Athens, Ga. – The University of Georgia’s success in reducing water usage and promoting water conservation has been recognized with an award from the Georgia WaterWise Council.
The council presented its 2007 Fox McCarthy Certificate of Achievement to UGA for its efforts to lower water usage over the past five years through such measures as upgrading or retrofitting equipment, composting and sustainable landscaping.
UGA’s water consumption per square foot of building space has dropped by 11 percent since 2003. In just the four-month period of November 2007, to February 2008, water usage fell 21 percent compared to the same period a year before. This consumption was 11 percent less than the 10 percent reduction mandated by Gov. Sonny Perdue last fall.
The Georgia WaterWise Council, a unit of the Georgia Association of Water Professionals, said UGA’s efforts “stand out for their effectiveness, transferability and assurance of longevity,” and added, “It is our hope that your leadership in the field and your commitment to conserving Georgia’s water resources will inspire other universities to follow your path.”
Ken Crowe, director of energy services in UGA’s physical plant, accepted the award at the recent GAWP annual conference in Columbus.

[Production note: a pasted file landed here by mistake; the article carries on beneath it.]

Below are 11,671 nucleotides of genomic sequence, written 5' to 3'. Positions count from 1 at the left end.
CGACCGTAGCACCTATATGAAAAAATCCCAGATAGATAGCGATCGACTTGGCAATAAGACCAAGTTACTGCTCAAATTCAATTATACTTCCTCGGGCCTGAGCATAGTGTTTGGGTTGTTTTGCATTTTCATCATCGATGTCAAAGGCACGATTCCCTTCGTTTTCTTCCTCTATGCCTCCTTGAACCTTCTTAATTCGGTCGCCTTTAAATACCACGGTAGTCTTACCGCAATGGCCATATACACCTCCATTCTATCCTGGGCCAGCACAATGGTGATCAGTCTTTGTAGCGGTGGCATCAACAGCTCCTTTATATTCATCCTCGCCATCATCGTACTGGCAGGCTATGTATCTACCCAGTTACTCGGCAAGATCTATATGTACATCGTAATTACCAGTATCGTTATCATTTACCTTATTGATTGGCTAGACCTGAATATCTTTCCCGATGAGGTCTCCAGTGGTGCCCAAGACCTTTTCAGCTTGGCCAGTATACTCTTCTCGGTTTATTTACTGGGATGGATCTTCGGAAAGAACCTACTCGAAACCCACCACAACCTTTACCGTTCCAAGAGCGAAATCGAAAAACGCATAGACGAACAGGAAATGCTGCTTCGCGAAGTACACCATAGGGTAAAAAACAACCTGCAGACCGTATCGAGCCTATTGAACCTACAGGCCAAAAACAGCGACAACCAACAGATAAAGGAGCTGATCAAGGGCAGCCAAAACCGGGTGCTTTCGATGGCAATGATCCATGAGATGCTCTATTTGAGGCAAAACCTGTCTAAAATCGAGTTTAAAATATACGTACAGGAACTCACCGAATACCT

UGA has saved some 84 million gallons of water over five years by replacing sections of 50-year-old condensate return piping for the steam distribution system. Older bathroom plumbing fixtures are being replaced with low-flow fixtures throughout campus, which will save about 30 million gallons of water annually.
Water also has been saved through use of more efficient irrigation systems, installation of rain gardens and increased composting. Two existing buildings and one under construction will utilize cisterns to capture rainwater and air conditioning condensation for reuse.
A significant portion of UGA’s water savings has occurred in research buildings, where usage is down about 26 percent from last year. Chilled water loops have replaced less efficient cooling systems in two buildings and water meters have been installed on all cooling towers to monitor usage during the cooling season.
Last fall, the university created a special task force to study water usage in the face of the severe drought. The task force report contained numerous recommendations for cutting usage throughout the campus as well as ideas for finding new sources of water.
The “Every Drop Counts” education campaign has been effective in creating public awareness of water issues and building support for increased conservation efforts.